Arrival Statement of President Corazon C. Aquino:
At the White House
[Delivered on November 8, 1989]
REVIVING OLD TEES
President Aquino arrives in the United States full of hope that her country will achieve economic recovery and sustainable economic growth, with the help of friends. She hopes to discuss and explore ways by which the Philippines and the United States can cooperate to their mutual economic benefit. She will also renew her acquaintance with some members of the Congress, meet with officials of the International Monetary Fund, and renew contact with Filipino communities in the US.
Three years ago, I came to Washington as the head of a country reeling from two decades of misrule. With its economy just beginning to stir back to life, I stood here nonetheless, as the representative of the Filipino people, with a great deal of pride. For the Philippines had recovered its freedom and had become again a member in good standing, alongside the United States, in the club of democracies. It is true that authoritarian governments can be proud and often are excessively, but not their countries. Only free nations can truly feel pride.
Today, I stand here with a great deal of hope – hope for the full economic recovery of my country; a recovery that is well on its way to becoming sustainable economic growth, with some help from our friends.
I come to Washington at the invitation of President George Bush. With him and with Vice President Dan Quayle, State Secretary James Baker, Treasury Secretary Nicolas Brady, and other officials, I hope to discuss a wide variety of issues affecting Philippine-American relations in line with the United States’ long efforts to maintain stability, foster peace, encourage freedom, and uplift the living standards of peoples throughout the world. We will raise particularly the means by which the Philippines and the United States can cooperate in more areas to our mutual economic benefit. We shall explore the means to increase trade between two countries with long historic ties and deep cultural affinities. We shall do these things so that, by the economic improvement of the one, these two oldest allies in Asia can be stronger together.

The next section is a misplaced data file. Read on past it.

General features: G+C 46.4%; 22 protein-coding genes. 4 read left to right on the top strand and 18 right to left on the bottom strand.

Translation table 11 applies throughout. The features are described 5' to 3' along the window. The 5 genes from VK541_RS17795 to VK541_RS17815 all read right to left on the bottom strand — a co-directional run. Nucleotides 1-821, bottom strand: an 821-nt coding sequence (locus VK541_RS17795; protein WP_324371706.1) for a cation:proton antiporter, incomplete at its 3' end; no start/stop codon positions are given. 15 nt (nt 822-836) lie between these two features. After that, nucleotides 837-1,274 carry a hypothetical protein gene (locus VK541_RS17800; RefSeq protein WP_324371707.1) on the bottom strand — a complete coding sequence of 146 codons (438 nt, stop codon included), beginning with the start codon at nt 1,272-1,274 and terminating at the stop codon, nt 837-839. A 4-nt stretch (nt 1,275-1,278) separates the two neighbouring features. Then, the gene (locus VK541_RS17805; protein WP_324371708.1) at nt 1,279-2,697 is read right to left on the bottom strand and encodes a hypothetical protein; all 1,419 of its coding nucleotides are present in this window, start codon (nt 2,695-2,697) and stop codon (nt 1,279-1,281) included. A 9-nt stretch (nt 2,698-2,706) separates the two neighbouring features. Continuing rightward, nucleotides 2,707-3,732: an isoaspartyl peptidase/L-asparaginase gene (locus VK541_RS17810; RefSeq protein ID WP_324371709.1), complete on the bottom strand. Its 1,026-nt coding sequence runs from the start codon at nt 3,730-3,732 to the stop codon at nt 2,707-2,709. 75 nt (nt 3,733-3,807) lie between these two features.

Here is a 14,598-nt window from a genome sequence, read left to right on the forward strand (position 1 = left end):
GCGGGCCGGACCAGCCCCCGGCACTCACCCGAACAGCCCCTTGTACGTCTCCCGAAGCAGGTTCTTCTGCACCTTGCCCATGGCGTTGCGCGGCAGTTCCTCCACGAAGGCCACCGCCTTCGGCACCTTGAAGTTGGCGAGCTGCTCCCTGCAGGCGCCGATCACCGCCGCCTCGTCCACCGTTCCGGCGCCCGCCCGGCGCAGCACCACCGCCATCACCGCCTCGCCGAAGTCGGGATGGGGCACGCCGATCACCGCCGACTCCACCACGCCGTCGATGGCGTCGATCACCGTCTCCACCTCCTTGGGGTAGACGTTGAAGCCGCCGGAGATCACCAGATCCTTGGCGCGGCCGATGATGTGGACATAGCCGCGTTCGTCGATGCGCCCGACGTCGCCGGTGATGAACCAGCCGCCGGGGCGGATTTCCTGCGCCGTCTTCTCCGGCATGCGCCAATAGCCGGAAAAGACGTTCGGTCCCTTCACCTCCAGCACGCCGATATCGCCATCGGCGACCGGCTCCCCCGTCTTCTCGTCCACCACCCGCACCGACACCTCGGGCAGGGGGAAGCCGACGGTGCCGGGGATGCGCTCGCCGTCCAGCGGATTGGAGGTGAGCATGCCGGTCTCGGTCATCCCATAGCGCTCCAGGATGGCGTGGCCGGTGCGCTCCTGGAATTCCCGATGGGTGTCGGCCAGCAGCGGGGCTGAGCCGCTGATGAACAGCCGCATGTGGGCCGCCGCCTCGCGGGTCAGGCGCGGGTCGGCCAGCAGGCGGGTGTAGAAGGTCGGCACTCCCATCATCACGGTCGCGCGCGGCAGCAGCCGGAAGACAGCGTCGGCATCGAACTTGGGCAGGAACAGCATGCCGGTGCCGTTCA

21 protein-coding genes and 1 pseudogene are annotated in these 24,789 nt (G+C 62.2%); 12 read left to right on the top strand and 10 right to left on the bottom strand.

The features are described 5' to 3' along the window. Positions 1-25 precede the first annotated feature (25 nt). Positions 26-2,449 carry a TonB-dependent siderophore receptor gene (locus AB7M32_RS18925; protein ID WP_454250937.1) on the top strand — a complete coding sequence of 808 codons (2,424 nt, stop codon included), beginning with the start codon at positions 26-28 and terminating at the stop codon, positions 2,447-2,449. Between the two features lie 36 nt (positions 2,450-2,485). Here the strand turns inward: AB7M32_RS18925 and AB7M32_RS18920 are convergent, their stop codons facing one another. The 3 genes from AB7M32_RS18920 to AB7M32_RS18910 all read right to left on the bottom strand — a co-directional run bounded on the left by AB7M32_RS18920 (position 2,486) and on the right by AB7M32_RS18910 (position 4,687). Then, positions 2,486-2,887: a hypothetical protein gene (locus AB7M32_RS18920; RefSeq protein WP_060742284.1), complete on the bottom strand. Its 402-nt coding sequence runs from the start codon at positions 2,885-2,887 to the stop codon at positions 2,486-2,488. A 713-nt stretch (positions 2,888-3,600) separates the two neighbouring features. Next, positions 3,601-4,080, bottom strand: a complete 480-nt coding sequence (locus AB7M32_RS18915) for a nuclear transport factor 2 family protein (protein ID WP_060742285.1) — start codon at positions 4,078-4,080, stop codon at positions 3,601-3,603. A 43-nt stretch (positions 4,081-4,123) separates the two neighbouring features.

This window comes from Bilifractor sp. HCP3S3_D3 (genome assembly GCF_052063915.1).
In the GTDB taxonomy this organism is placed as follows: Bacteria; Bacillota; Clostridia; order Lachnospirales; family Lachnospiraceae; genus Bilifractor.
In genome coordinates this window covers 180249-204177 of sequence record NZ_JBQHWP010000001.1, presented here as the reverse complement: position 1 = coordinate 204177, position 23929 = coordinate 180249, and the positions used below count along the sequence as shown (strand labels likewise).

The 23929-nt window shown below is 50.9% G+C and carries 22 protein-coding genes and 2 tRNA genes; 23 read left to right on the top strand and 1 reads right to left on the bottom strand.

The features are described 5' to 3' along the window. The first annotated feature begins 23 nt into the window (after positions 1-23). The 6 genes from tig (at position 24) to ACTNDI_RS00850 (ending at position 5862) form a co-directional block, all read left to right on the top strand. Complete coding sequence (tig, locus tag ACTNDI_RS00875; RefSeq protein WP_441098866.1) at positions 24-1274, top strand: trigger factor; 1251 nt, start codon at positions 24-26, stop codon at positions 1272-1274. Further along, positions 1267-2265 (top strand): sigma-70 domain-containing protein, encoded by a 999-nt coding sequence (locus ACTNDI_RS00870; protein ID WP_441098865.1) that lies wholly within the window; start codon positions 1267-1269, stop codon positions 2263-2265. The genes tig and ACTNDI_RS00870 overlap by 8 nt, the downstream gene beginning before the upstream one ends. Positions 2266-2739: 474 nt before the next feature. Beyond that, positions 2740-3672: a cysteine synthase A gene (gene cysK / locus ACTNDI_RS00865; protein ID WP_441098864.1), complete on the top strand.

These issues will not be easily or quickly resolved. But it is good, for the sake of a friendship that we would want to deepen further, to begin their discussion with face to face meetings, the establishment of personal rapport, and an affirmation of the values that we shall never compromise and ever uphold.
While in Washington, I also expect to renew my acquaintance with various members of the Congress that received me so warmly on my first visit. And to get down to serious discussions with the officials of the International Monetary Fund. And, equally important, I shall be renewing contacts with the Filipino communities in the cities I shall visit; for they represent in the most vivid way for Americans the other side of the longest standing alliance for peace in the Pacific.
Source: Presidential Museum and Library
Aquino, C. C. (1989). Speeches of President Corazon C. Aquino : August – December 1989. [Manila : Office of the President of the Philippines].